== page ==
Temple of Jerusalem

I think that the information about the Temple of Jerusalem and the activities connected with the Temple worship will help us to situate and understand the narrative of Jesus cleansing the Temple of Jerusalem.

The Temple of Jerusalem was considered the most sacred and the most important institution of Israel. The magnificence of the Temple, its feasts and the numberless pilgrims it attracted point to the position the Temple came to occupy in Jewish religion. It was not only the religious centre of the nation but also its economic and even political centre. Financial transactions, such as loans, transfers of funds, deposits of money, etc., could be made by the Temple authorities. Those who had control over the management of the Temple wielded great political influence. As guardians of the Temple they controlled the political life of Israel as a nation to a very great extent. The Jews spared no pains to defend this all important symbol of national identity. I think this was their last standing symbol as a nation because Israel for a major part of their history was under some foreign rule. This is reflected by Israel’s strong belonging to the Temple of Jerusalem from a very ancient time.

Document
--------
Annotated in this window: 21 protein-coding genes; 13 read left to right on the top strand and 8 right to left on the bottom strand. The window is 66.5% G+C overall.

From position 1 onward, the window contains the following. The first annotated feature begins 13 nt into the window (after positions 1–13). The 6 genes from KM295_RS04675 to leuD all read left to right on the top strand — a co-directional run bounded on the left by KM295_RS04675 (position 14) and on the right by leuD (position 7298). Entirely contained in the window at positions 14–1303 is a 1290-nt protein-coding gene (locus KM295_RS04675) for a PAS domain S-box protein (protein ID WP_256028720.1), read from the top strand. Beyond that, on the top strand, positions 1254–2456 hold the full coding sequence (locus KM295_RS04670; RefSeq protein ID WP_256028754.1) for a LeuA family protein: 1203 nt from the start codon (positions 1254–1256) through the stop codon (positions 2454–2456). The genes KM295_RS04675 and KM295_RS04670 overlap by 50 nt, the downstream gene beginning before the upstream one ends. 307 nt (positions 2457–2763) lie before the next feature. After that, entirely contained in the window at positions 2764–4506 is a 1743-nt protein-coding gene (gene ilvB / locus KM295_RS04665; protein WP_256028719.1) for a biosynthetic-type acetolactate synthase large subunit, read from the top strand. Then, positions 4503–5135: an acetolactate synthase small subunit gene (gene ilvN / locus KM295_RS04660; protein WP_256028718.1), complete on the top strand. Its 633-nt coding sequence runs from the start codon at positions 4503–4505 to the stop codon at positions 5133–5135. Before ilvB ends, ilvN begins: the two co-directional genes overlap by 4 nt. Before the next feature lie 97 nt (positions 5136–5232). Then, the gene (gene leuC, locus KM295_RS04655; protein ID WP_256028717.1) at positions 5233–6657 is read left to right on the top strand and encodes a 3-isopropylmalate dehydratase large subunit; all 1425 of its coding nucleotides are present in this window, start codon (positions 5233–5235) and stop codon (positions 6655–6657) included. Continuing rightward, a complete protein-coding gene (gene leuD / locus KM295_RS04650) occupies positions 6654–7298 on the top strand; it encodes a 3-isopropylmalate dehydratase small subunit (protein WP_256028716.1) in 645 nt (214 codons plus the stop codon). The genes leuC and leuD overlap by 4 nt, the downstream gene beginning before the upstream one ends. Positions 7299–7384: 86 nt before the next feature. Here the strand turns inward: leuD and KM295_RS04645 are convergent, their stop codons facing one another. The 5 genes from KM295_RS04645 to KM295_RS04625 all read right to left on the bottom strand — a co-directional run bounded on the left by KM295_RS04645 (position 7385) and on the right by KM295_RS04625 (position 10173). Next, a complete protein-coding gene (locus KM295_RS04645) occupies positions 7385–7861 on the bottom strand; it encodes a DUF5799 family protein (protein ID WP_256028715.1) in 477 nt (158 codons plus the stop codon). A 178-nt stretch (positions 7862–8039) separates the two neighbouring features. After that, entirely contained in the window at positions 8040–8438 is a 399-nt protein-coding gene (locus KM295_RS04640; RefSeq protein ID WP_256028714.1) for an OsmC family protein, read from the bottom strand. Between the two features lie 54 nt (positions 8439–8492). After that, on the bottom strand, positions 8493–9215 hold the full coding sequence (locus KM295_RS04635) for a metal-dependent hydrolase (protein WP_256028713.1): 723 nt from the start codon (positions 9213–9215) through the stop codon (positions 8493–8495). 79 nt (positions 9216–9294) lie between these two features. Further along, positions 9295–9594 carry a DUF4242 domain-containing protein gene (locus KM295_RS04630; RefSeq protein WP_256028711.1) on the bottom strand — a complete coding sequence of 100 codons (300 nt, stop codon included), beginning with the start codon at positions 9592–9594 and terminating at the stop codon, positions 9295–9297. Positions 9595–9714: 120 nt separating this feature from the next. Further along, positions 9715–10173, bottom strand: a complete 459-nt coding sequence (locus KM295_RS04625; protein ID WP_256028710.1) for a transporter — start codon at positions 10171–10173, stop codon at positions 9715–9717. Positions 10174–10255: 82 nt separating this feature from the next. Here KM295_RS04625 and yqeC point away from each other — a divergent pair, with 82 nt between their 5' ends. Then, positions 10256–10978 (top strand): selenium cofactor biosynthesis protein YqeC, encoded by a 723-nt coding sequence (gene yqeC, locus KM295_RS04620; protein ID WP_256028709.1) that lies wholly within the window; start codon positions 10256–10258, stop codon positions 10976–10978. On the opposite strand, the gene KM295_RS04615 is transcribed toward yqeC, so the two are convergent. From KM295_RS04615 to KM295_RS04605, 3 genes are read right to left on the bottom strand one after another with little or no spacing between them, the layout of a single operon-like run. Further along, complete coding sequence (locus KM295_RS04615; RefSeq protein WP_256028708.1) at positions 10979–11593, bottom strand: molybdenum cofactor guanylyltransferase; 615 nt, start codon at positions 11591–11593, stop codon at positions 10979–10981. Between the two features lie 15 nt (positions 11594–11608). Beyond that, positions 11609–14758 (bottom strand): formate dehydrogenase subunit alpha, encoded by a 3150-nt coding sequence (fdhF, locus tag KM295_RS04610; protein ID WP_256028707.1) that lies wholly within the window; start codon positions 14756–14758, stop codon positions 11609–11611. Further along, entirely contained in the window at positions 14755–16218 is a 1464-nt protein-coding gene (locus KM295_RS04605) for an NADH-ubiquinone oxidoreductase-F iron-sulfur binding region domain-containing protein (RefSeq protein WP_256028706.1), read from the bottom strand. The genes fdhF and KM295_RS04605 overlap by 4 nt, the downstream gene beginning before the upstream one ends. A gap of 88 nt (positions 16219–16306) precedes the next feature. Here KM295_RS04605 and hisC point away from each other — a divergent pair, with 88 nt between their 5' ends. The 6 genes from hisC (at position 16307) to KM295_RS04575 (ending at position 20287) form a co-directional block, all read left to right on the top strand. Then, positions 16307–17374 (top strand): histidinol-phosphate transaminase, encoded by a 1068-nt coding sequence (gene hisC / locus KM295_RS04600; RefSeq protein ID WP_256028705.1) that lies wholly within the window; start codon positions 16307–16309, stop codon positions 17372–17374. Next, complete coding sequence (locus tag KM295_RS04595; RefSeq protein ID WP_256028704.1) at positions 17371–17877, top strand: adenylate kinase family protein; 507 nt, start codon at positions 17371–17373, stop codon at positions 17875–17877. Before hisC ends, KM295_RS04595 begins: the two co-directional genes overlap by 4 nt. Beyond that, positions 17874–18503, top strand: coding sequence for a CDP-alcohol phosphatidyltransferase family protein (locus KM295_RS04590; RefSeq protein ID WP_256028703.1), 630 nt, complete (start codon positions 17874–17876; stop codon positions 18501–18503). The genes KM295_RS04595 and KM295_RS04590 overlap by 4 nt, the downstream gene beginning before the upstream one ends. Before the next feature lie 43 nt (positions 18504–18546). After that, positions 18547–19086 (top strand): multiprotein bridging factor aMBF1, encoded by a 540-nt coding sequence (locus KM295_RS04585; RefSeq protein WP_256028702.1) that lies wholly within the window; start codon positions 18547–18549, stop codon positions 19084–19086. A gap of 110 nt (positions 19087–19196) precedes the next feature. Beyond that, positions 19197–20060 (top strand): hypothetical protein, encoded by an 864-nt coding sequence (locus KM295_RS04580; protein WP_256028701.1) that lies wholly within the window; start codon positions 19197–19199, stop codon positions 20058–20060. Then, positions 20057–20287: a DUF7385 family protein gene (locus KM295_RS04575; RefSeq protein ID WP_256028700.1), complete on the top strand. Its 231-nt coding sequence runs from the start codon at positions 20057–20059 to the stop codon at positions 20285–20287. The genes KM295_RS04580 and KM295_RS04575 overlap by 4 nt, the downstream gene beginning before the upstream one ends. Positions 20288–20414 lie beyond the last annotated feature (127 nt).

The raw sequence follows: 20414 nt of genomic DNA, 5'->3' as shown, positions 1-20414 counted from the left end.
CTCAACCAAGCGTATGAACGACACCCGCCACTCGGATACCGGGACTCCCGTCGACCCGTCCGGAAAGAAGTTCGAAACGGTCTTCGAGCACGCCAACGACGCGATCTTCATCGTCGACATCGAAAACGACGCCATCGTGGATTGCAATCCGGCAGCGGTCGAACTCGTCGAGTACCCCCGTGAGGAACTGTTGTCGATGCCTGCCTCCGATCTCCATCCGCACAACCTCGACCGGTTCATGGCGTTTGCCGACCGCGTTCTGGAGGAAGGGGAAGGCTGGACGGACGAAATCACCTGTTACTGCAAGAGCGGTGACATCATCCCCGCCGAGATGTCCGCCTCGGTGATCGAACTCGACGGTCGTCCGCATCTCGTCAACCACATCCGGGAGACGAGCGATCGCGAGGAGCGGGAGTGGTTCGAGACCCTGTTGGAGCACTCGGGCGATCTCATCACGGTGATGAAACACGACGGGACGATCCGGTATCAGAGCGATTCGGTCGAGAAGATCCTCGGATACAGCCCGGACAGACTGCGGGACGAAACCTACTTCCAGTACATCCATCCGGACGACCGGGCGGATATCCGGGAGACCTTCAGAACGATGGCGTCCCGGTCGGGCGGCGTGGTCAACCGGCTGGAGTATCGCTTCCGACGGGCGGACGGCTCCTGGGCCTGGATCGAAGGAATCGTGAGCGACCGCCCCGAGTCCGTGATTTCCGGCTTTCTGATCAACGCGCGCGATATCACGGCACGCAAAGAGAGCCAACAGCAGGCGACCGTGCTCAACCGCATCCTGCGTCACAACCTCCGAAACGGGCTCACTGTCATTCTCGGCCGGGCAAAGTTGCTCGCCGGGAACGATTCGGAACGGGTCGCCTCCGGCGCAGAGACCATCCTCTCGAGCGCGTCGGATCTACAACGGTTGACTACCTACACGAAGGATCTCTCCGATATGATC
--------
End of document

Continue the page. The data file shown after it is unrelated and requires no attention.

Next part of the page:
The Temple collected annual taxes from every adult male. The tax had to be paid in non-Gentile coins. It was therefore necessary to exchange the Roman coins, which were in common use, with ancient Palestinian or Tyrian currency to pay the Temple tax, hence the presence of money changers who had their tables in the court of the Gentiles.

Pilgrims, as a rule, offered animals and other items for sacrifice in the Temple. For this purpose there were four markets in the vicinity of the Temple on the Mount of Olives. However, towards 30 CE, Caiaphas, the high priest opened markets within the precincts of the Temple in competition with the markets outside. Thus the sale of animals, birds, and other items for sacrifice began in the court of the Gentiles.

Advertisements

11 thoughts on “Temple of Jerusalem

What do you Think?

Fill in your details below or click an icon to log in:

WordPress.com Logo

You are commenting using your WordPress.com account. Log Out / Change )

Twitter picture

You are commenting using your Twitter account. Log Out / Change )

Facebook photo

You are commenting using your Facebook account. Log Out / Change )

Google+ photo

You are commenting using your Google+ account. Log Out / Change )

Connecting to %s